IN HONOR OF NATIONAL WOMEN'S HISTORY MONTH, ASHP is celebrating women pharmacy leaders who have taken non-traditional career paths and blazed their own trails in the profession. In this article, the second in a series of three, we feature Jeanne Ezell, DPh, MS, FASHP, who spent 27 years as the director of pharmacy, and five years as director of pharmacy emeritus, at Blount Memorial Hospital in Maryville, Tenn., before retiring last year.
Dr. Ezell said a turning point in her career came early on, when she attended an ASHP regional meeting in Kentucky. At the time, she had a few years of experience as a pharmacist at an Army hospital in Wurzburg, West Germany (when her husband was in the Army) and at East Tennessee Baptist Hospital in Knoxville.
"After I'd been working there a few years, I could see the potential for a greater impact on patient care with more clinical services."
At an ASHP regional meeting,Dr. Ezell discussed with others her thoughts about moving into pharmacy management. They turned her on to a two-year pharmacy administrative residency and Master's in Hospital Pharmacy being offered then by a few medical centers. The Ezells then had a young child at home but, with no residency programs nearby, the couple decided to move west so Dr. Ezell could pursue the program at the University of Kansas.
"I could probably have stayed where I was and maybe eventually been able to move into a management position," she said. "But I really felt I needed more training to enhance my leadership and skill sets for management to do it well."
Pharmacy Leadership and Management
The second year of the program turned into a juggling act for Dr. Ezell. She was pregnant with her second child and recruited to become director of pharmacy and the pharmacy residency program at Western Missouri Mental Health Center. She started the new job a few hours a week while completing the residency, then full-time while finding time to work on defending her thesis. With her husband's support, she said, everything worked out.
A few years later, the Ezells returned to Tennessee to be closer to family. Dr. Ezell became director of pharmacy for Blount Memorial, a 250-bed nonprofit hospital.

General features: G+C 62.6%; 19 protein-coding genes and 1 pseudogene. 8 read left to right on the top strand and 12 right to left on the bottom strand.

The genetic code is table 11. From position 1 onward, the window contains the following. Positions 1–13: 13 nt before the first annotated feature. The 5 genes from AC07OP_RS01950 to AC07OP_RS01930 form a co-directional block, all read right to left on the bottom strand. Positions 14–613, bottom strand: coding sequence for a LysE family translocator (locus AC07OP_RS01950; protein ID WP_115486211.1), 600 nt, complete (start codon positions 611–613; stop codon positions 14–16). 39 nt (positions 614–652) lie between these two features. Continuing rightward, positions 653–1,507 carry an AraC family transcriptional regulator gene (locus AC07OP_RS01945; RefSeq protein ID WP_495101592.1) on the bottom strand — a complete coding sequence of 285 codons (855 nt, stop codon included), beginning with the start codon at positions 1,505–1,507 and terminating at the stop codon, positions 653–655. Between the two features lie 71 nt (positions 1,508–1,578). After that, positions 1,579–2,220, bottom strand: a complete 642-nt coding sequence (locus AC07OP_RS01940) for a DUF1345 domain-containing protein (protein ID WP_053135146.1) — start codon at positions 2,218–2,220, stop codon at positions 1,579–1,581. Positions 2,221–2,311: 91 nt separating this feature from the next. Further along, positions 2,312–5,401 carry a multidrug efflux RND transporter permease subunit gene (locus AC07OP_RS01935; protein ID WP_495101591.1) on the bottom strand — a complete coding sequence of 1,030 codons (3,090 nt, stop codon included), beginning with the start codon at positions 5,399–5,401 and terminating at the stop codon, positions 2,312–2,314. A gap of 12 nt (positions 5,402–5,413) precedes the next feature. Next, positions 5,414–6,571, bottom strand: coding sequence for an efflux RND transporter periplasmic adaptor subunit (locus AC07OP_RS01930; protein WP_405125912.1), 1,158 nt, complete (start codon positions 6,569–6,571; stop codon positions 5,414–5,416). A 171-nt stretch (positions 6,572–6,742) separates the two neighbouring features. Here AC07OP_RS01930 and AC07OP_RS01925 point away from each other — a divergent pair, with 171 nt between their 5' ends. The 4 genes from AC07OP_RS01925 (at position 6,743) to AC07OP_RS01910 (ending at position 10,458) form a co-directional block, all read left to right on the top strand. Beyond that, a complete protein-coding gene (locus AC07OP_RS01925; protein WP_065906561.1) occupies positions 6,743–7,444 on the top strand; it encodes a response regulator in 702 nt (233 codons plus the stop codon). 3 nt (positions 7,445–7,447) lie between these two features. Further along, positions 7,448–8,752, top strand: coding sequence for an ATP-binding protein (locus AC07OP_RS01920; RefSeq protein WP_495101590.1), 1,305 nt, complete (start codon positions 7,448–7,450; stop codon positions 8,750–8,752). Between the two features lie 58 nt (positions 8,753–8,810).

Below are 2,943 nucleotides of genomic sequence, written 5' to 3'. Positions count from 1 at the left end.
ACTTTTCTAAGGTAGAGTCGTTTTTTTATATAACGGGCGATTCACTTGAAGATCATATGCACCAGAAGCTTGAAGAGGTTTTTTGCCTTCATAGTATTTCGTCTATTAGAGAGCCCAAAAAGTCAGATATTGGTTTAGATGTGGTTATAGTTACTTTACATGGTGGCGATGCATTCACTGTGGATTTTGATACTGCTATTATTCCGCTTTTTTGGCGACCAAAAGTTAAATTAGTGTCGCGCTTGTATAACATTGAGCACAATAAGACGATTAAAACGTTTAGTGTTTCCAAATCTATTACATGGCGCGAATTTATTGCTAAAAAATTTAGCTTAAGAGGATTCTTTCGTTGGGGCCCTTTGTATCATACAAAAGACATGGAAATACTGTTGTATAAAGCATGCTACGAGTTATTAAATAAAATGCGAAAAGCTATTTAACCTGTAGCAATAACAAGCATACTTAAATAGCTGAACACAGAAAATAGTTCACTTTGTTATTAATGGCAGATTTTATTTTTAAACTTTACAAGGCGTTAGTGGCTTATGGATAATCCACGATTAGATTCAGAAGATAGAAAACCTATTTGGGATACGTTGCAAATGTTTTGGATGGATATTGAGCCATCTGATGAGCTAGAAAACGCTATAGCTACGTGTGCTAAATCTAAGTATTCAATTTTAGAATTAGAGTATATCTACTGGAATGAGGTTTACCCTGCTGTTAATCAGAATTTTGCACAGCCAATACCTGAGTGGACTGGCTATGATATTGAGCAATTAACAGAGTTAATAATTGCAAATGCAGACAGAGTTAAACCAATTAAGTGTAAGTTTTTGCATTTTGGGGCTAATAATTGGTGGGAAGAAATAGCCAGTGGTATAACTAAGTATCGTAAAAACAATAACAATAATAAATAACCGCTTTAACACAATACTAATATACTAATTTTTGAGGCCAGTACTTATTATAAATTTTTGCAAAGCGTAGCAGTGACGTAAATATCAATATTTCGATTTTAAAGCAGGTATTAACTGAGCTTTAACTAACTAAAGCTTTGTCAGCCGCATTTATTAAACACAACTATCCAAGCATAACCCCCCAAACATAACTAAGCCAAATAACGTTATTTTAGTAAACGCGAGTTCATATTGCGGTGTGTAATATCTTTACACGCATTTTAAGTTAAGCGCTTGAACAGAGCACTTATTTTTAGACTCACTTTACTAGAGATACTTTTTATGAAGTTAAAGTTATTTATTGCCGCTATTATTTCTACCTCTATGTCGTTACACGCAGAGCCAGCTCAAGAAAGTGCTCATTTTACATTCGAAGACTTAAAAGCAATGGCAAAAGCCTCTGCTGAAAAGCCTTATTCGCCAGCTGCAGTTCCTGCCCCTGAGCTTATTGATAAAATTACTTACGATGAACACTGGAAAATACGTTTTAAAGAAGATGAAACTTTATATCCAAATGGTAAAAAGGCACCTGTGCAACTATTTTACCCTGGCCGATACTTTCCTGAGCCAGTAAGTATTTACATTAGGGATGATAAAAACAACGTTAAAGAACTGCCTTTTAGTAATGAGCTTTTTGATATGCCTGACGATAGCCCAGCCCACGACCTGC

"I think what drew me to Blount was the community hospital setting, the option of offering all kinds of pharmacy services," she said. "They had some good folks working there, but some of them were kind of frustrated, because they knew there was many unmet needs but they didn't have the leadership to get it done. Our first major changes were expansion to full IV admixtures and technician order entry, then addition of pharmacy robot to set the stage for barcode medication administration."
She added that "Developing pharmacy intern positions, affiliations with pharmacy schools for a variety of rotations and a PGY-1 pharmacy residency were especially rewarding for me and beneficial for the hospital, especially as many of the pharmacists on staff now were trained at BMH while students or residents. I never expected to work the majority of my career at one hospital, but it was a wonderful place to work."
Throughout her career, Dr. Ezell focused on medication safety, making presentations at state and national meetings on the use of technology and process improvements for the prevention of adverse drug events.
Even after retiring in 2017, she stayed on for an additional five years working part-time on compliance, hazardous drug handling procedures and other special projects, before relocating close to her children and grandchildren in Richmond, Va.
Dr. Ezell also was active in both the Tennessee Society of Health System Pharmacists and ASHP, where she served on the Committee on Nominations, Pharmacy Leadership Institute Selection Committee, and the Council on Professional Affairs, which she chaired from 1998-1999. Even though hospitals may compete against each other, pharmacists tend to share more, Dr. Ezell said. Associations are "a wonderful way to find out about what else is going on," to network and to learn about resources, she said.
"Get involved with pharmacy organizations, at least in your local or state area, as you can learn so much from them," she advised. "They can help you see what other possibilities might be out there. Also, don't get too complacent. Even if you like what you're doing, you might see other possibilities that [exemplify what] you want to do or what you want your organization to accomplish."